Published: Thu, May 10, 2018
Finance | By Gustavo Carr

CALIFORNIA SCHEMIN': California Becomes First State to MANDATE Solar Panels

CALIFORNIA SCHEMIN': California Becomes First State to MANDATE Solar Panels

Solar Power in California Homes will be a requirement in any new build in the state.

In a groundbreaking decision, the California Energy Commission voted today to require the installation of solar panels on most newly built single-family homes and multifamily buildings of three stories or fewer. The commission calculates it would cost approximately $9,500 per home.

In addition to solar, the proposed energy rules would require additional improvements to insulation in the walls and attics of new homes as well as more efficient windows, water heaters and other appliances.

The regulation is the culmination of 10 years' worth of consultations between state regulators and industry groups such as California Building Industry Association, which apparently deemed the mandate inevitable and generally supported it in its final form. The rules would take effect in January 2020. "With everything happening in the country right now and President Trump's obsession with coal and the continuing strength of the oil industry, California needs to be aggressive in moving towards a clean energy future, and this is one step in that direction".

But builders put the costs of adding on solar to all new homes much higher. "People want to buy houses with solar on it", said McAllister.

Some have noted that the ability of richer residents to indulge their need to go solar actually drives up costs for those who don't have the money to install the systems.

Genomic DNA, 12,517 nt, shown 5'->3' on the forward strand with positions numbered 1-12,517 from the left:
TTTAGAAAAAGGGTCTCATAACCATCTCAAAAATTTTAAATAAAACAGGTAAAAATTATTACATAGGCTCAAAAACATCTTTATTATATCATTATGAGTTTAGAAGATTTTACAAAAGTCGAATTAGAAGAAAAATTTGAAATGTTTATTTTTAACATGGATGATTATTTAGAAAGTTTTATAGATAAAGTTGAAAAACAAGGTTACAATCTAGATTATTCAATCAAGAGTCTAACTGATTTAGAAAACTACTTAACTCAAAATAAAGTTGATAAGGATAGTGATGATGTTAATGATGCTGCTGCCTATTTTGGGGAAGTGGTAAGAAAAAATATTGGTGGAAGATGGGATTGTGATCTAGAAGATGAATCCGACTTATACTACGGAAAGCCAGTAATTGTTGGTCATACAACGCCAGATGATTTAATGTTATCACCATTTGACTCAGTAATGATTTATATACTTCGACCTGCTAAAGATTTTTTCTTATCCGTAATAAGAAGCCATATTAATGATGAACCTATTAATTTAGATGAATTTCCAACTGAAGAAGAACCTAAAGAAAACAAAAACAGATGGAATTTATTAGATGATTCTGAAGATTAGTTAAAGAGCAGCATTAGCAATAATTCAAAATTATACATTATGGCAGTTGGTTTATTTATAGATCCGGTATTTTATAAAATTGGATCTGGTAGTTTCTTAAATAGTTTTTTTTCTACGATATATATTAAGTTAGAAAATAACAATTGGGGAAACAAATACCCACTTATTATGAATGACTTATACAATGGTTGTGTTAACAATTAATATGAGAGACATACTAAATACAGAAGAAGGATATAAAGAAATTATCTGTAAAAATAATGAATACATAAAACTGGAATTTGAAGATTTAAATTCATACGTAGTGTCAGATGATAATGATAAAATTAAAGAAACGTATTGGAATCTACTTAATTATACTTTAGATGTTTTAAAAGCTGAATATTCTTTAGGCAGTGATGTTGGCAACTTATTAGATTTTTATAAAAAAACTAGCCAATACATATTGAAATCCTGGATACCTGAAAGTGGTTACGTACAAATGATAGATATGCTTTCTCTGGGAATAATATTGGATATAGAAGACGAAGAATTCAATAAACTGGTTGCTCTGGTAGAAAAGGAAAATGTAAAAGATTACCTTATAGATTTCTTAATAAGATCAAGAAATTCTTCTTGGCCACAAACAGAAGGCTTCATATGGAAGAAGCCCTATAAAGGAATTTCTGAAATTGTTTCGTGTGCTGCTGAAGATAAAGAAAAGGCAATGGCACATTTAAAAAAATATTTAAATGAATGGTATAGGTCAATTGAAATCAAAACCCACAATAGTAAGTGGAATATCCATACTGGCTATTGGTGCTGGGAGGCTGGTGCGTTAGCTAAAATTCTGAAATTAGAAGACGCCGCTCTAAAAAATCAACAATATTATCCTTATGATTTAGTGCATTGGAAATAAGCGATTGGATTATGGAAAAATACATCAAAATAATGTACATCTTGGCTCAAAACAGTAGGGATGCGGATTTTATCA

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"I can't over state how strongly I feel about normalizing the solar experience so it feels less risky to the consumer", said Ross Hopper. The new rules will also help the state come in line with its goal of having 50 percent of its electric power supplied by solar by 2030, according to The New York Times.

The commission's action on new 2019 building energy efficiency standards also apply to everything from current ventilation systems to indoor air quality. The current standards offer a solar-only credit, allowing for a trade off between solar power and energy efficiency.

"It's something that is cost-effective for the homebuyer, the homeowner and they can be cash-flow positive from day one with solar on the roof", said McCallister. Visit MarketWatch.com for more information on this news.

He says ultimately, the customer is better off.

California is already the nation's No. 1 market for solar installation. Nationwide, single-family homes made up less than 70 percent of total housing units but were responsible for 80 percent of residential energy consumption. California's average home costs are already well above the national average thanks in part to a diminished supply - a challenge for which all six major gubernatorial candidates say they have a solution.

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